My mother played the piano when I was very young. I never learnt to play, though, because my stepfather said, 'Playing the piano is for sissies. Let the boy leam to box!'
At Wellington I was a Greek and Latin scholar, which took up most of my time. Then the war came, and I joined the RAF. Though there wasn't really enough time to listen to classical music, occasionally it used to be on the radio. I became fascinated by Beethoven piano concertos and their wonderful tunes.
Then we were in Italy for two years, and the local radio broadcast operas: and suddenly one heard a lovely voice. I saw my first opera ever in the Teatro San Carlo in Naples, shortly after the city fell. I've still got the programme: it was The Barber of Seville, which is the opera I would take anyone to who had never seen one, because it has the most wonderful, catchy tunes and marvellous characters. Tito Gobbi sang the barber, and Giulio Neri, one of the great bass voices of all time, sang Don Basilio.
Back home after the war, I was one day in the bath, singing away in a very dramatic voice; and my mother said 'You've got a voice!' I told her about how I wish I'd leamt to play the piano. And she said to me, 'Well it's not surprising that you can sing, and that you now have this incredible love for classical music. You've inherited all of this from your great grandfather, Girolamo Carandini, 10th Marquis of Sarzano.' He was a singer at the Modena Opera House. He was also quite a chaser, quite a lad; possibly because of this, rather than the Risorgimento, he left Italy in a great hurry and settled in Tasmania. There he married my great-grandmother, who called herself Madame Carandini and became, before Melba, the finest soprano in the country. Their five daughters and two sons were bom, as far as I can make out, either in Australia or Tasmania or in New Zealand. Madame Carandini must have been a strong character because she took these gorgeous girls who all became opera singers - in horse-drawn wagons to out of the way places, including Queensland. They sang all over the world.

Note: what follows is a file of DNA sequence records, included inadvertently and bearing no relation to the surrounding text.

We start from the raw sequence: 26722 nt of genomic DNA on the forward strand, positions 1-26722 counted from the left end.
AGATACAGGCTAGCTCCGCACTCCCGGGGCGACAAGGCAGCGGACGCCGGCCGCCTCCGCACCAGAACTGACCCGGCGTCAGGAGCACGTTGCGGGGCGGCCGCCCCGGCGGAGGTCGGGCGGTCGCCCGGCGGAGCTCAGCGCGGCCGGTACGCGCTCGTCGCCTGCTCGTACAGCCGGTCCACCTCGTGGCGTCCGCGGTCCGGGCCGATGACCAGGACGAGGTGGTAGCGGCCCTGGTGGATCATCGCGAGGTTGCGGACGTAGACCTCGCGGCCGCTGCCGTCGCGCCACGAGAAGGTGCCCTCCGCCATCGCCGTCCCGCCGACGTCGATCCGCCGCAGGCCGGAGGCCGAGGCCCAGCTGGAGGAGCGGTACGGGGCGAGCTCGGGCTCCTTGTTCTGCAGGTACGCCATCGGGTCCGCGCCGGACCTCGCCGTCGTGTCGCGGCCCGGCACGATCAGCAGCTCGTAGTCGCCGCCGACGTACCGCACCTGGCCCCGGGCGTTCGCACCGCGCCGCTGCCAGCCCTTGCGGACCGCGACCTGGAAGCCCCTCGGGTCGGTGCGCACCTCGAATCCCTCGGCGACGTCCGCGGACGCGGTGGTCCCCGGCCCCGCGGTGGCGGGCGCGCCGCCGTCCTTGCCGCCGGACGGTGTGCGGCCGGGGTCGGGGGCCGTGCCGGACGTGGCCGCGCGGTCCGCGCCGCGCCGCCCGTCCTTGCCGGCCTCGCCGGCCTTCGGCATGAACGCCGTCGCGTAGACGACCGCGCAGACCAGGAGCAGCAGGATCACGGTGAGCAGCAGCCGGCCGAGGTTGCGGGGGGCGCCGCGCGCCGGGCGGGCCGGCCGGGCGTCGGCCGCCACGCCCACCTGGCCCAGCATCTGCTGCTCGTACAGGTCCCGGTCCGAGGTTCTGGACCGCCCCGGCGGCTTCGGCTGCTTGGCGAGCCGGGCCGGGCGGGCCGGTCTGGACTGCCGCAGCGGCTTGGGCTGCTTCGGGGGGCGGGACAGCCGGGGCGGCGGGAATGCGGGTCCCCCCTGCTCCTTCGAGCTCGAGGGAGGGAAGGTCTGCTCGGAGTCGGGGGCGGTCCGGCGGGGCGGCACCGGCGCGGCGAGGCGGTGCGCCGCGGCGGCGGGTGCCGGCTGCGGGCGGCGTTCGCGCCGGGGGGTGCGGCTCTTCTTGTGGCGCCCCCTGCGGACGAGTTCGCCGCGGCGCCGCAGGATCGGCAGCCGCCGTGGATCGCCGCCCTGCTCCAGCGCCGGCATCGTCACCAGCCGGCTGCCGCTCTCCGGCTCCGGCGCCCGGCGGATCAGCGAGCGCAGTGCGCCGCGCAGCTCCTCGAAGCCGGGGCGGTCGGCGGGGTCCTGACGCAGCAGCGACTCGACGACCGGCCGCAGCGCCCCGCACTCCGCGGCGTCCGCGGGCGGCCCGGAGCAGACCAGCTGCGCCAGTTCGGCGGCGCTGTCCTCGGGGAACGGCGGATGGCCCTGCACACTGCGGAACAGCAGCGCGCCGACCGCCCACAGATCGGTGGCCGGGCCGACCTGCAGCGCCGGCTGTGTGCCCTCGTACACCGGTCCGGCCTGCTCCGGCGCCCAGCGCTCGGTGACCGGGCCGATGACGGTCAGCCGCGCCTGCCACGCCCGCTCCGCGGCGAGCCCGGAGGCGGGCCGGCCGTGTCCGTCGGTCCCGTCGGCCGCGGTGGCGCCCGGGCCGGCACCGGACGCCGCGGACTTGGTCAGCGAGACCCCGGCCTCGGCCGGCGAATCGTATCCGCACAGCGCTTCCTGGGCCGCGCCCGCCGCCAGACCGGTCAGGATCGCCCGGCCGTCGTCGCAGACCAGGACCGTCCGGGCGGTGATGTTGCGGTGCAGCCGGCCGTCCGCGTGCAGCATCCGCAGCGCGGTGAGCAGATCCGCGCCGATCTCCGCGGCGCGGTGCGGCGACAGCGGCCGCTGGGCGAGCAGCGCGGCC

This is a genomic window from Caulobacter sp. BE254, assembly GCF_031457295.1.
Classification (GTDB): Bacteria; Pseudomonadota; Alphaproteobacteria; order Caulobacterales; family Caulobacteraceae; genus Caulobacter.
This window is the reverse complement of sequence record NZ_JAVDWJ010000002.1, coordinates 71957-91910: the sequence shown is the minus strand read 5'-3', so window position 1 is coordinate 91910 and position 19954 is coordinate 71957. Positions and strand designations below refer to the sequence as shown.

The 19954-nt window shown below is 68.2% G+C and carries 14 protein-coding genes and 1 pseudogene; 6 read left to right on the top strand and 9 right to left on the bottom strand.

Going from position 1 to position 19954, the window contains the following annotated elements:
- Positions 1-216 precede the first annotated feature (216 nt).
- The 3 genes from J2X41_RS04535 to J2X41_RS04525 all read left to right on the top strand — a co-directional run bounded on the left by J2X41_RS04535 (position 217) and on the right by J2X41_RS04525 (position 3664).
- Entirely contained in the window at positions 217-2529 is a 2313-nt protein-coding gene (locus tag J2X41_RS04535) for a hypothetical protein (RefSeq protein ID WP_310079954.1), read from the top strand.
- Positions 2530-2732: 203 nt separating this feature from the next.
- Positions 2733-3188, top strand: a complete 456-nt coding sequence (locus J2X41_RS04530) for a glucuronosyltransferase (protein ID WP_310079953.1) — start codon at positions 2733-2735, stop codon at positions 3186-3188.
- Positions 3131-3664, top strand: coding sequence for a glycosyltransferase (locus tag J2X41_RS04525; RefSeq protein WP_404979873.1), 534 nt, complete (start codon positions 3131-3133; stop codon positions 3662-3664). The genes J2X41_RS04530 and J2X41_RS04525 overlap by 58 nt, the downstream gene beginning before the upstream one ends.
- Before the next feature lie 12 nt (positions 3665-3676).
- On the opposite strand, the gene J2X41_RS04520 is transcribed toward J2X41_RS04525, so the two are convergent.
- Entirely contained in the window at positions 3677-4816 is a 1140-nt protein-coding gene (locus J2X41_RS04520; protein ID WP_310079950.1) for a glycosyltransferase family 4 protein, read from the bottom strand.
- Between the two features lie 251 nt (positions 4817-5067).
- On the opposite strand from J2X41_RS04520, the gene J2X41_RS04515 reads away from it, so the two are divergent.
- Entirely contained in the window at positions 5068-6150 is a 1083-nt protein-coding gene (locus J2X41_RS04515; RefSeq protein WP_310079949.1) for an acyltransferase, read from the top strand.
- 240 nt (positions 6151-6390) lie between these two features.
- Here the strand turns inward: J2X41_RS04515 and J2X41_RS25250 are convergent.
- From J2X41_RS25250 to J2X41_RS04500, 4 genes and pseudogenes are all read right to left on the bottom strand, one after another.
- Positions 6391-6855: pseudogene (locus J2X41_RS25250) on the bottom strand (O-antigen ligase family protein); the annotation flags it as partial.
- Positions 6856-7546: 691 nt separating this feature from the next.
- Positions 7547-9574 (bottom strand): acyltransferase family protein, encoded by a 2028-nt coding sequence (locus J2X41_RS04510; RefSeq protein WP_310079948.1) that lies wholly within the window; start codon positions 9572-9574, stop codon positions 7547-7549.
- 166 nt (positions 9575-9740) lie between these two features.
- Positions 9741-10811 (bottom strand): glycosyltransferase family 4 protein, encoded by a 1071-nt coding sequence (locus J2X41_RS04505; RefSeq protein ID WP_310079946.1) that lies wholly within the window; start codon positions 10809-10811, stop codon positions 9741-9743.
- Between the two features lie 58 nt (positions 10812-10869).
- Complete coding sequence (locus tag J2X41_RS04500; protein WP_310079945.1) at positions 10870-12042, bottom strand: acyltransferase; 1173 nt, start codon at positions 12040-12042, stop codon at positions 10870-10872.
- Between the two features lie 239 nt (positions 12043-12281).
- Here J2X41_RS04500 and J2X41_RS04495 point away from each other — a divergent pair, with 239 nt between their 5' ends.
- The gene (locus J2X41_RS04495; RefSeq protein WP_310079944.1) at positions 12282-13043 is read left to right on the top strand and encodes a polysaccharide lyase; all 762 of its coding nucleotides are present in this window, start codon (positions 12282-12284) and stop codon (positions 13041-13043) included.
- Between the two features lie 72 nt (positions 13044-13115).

My interest in classical music soared to the point where I was a complete fanatic: mainly symphonies, concertos - Beethoven to me is God - but above all opera. I found out who were the greatest singers, and listened to their records on a wind-up gramophone. And I started going to Covent Garden; I saw everyone you've ever heard of.
‘It's been the greatest regret of my life: I still believe I was born to be an opera singer’
Then in about 1948 or '49 I was at a party in Stockholm where everybody was singing student songs, knocking back the drinks. And I suddenly felt a tug at my sleeve; I turned around and swooned slightly when I saw it was Jussi Björling: 'You have a real voice!' He told me to come the next morning to the Opera House and sing to him. I told him I hadn't been trained, but he insisted: 'I don't care what you sing. I want to hear the voice - the instrument'. I could barely believe this, but the next moming I stood on the stage, nervous as hell. And he was there, sitting in the stalls next to Joel Berglund: no piano - nothing. 'Sing something!' I did something unbelievable like sing Don Giovanni's Serenade. And there was a lot of muttering. I sang them everything that I knew from opera. At the end of it all, Björling offered to take me into training if I stayed. I couldn't accept because I didn't have the money to live in Stockholm. It's been the greatest regret of my life: I still believe I was born to be an opera singer. But then on the other hand if I'd sung professionally I'd have stopped 15 years ago at least, whereas I'm still acting. I'm too old to perform as a singer, but I can still sing. That's what's so extraordinary: it's because I haven't sung opera for three hours or whatever a day that I can still sing.
This article originally appeared in the 2003 Gramophone Awards issue.